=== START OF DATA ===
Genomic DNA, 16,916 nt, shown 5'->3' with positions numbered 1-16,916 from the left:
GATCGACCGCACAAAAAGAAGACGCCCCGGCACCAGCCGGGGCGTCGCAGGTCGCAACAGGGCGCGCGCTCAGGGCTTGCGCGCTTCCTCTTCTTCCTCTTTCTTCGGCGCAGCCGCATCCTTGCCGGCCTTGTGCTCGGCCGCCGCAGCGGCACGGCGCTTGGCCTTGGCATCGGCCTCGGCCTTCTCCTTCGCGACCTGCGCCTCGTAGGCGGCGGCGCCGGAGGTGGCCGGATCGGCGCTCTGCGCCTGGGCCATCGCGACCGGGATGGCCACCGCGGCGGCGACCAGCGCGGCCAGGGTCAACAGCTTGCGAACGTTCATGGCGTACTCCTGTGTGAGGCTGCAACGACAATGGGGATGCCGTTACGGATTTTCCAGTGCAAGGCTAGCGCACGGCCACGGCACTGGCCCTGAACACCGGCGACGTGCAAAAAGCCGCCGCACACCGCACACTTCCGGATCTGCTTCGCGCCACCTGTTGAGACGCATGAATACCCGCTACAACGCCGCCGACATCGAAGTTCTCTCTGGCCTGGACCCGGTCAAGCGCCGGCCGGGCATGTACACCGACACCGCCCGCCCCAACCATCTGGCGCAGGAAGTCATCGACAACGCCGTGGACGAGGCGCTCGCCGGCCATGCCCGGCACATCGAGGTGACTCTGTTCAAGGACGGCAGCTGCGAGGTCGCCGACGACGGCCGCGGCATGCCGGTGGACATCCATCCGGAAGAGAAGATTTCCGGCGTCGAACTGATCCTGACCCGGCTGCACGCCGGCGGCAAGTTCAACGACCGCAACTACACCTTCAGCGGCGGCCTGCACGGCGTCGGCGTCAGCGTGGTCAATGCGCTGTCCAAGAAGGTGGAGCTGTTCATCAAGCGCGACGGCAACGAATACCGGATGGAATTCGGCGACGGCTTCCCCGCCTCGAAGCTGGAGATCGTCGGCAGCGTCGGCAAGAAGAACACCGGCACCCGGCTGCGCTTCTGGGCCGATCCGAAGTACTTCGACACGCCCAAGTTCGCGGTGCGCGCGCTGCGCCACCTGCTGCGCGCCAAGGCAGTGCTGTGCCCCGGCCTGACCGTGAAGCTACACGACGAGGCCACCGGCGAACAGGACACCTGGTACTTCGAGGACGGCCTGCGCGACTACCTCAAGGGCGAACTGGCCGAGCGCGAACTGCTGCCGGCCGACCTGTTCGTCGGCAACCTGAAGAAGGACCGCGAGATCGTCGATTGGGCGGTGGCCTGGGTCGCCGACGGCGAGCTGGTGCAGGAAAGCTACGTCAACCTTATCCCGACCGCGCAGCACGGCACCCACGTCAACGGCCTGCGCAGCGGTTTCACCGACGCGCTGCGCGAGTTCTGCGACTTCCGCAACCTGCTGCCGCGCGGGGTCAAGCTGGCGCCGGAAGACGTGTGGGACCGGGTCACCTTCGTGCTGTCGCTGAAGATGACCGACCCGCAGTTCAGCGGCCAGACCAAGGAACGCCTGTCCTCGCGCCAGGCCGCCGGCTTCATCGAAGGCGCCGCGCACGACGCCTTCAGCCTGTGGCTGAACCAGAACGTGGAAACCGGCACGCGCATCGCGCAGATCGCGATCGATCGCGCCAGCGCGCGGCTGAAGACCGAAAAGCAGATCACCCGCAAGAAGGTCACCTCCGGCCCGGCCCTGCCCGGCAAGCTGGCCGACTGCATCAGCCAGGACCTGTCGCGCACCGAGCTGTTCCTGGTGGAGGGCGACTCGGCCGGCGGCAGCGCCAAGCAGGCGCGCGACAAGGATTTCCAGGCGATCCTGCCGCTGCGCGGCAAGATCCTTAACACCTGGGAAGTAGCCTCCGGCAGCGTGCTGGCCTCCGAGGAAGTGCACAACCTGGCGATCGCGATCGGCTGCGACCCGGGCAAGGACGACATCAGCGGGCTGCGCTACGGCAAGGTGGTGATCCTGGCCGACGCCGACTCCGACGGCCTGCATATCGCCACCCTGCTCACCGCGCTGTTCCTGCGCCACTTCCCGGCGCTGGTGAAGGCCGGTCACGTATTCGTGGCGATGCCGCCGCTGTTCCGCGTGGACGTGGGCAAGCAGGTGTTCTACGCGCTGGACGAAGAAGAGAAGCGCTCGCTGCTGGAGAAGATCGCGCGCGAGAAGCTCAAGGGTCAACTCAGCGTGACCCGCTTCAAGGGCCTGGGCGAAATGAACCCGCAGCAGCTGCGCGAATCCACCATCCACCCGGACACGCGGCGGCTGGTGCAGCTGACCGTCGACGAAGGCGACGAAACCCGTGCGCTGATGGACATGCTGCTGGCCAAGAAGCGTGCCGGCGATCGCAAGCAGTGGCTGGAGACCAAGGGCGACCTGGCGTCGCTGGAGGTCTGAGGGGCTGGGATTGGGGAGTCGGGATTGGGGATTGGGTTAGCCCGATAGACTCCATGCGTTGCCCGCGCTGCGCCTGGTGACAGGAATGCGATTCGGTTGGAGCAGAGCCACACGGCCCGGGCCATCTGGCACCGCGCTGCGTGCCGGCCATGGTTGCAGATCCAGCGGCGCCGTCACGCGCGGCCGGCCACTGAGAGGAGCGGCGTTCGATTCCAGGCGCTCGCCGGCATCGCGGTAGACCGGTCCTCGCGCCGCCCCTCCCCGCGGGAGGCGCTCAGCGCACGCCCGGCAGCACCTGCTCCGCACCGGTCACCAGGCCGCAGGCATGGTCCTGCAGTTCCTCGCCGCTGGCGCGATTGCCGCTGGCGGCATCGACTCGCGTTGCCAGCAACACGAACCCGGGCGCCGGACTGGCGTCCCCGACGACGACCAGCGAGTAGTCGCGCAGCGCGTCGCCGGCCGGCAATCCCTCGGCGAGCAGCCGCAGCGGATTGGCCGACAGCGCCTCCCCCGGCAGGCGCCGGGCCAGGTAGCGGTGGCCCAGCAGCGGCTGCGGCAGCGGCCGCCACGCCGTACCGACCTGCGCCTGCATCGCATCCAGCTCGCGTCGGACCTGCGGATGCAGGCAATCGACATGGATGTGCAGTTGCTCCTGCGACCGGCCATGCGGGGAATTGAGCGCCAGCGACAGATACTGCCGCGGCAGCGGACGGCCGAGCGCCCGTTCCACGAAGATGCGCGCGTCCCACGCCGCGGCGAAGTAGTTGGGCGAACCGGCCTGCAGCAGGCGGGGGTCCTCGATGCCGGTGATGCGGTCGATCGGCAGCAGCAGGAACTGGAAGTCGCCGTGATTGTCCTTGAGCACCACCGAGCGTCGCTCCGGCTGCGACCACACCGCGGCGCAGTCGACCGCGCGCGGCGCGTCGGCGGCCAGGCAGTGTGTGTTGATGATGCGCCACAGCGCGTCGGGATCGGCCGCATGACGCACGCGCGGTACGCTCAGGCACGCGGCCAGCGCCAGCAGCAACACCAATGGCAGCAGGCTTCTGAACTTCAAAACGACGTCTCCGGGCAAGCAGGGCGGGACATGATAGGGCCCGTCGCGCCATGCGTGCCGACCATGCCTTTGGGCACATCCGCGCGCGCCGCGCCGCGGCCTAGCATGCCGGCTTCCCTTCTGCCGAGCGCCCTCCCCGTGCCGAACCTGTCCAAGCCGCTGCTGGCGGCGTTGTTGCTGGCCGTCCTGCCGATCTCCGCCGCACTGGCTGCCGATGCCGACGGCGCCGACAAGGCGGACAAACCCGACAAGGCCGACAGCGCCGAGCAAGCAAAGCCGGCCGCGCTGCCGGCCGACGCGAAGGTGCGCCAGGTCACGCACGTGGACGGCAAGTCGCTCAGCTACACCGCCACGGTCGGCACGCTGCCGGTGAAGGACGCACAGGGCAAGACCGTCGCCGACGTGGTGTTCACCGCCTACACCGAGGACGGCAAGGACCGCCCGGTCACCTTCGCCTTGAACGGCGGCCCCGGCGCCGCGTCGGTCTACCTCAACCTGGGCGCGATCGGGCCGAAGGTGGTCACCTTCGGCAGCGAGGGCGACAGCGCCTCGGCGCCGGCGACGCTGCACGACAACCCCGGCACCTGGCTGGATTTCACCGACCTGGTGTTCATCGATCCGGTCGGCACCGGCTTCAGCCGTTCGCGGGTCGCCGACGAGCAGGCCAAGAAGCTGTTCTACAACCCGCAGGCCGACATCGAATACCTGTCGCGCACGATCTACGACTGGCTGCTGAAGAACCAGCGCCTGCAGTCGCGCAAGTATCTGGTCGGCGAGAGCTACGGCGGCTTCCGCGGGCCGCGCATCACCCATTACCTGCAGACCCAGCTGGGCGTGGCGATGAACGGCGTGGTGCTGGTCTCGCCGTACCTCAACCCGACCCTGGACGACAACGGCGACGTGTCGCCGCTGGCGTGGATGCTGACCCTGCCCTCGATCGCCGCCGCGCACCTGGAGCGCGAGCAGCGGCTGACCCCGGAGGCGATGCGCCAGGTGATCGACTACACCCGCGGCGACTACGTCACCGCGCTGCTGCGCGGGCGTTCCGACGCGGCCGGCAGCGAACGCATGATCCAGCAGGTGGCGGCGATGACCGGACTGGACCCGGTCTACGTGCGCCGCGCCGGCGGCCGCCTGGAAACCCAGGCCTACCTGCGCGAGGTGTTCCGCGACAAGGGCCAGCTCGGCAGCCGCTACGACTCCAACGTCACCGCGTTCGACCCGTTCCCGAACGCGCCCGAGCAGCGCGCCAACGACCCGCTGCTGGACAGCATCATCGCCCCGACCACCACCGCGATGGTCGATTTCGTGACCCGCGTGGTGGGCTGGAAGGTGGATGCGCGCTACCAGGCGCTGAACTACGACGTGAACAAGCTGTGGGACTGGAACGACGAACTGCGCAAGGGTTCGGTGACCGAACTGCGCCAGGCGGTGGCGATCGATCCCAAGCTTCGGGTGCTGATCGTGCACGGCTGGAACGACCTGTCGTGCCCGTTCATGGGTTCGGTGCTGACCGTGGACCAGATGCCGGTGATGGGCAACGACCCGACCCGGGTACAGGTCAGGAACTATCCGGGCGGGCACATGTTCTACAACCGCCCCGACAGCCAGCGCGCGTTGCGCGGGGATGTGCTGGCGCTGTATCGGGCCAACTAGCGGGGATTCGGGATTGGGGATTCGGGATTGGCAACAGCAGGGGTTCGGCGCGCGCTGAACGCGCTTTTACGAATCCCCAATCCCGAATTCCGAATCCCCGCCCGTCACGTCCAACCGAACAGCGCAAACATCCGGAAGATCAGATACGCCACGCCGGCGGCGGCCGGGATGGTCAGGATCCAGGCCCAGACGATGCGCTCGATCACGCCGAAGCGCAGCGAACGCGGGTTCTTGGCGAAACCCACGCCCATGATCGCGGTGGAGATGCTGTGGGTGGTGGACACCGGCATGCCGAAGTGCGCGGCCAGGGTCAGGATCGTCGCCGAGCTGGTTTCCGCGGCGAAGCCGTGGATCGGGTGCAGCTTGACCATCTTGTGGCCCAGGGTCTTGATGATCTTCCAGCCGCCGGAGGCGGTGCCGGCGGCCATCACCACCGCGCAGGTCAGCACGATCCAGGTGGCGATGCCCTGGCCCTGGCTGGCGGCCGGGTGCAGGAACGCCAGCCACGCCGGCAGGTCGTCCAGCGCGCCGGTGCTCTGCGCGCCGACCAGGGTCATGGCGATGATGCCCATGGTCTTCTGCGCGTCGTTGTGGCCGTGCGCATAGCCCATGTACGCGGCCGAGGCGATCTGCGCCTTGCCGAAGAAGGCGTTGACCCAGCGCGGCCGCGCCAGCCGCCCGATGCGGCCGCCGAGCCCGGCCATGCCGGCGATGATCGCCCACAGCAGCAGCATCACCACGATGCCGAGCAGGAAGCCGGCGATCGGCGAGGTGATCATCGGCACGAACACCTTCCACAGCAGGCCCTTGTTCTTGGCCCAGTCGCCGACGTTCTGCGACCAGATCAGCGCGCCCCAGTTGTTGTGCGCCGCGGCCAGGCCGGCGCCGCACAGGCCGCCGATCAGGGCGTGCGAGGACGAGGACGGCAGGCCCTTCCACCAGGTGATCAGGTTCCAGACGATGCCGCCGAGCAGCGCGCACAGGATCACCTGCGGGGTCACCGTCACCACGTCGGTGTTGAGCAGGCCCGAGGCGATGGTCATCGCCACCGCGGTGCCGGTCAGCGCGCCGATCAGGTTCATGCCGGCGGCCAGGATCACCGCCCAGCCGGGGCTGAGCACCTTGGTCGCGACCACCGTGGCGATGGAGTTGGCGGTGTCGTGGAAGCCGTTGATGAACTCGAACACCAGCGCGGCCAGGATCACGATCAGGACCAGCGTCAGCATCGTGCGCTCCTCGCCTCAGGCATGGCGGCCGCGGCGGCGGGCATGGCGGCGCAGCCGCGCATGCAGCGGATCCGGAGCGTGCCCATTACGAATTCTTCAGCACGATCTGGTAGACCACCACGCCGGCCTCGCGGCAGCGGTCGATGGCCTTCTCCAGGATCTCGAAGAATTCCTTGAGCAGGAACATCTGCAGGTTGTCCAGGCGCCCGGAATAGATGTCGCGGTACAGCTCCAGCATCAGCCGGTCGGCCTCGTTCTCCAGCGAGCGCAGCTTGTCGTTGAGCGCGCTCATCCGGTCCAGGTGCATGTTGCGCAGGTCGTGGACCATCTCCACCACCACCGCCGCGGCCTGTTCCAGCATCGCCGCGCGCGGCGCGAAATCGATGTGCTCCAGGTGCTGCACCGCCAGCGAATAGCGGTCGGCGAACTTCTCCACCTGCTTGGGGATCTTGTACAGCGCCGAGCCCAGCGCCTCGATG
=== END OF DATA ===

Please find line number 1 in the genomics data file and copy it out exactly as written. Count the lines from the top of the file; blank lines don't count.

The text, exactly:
Genomic DNA, 16,916 nt, shown 5'->3' with positions numbered 1-16,916 from the left: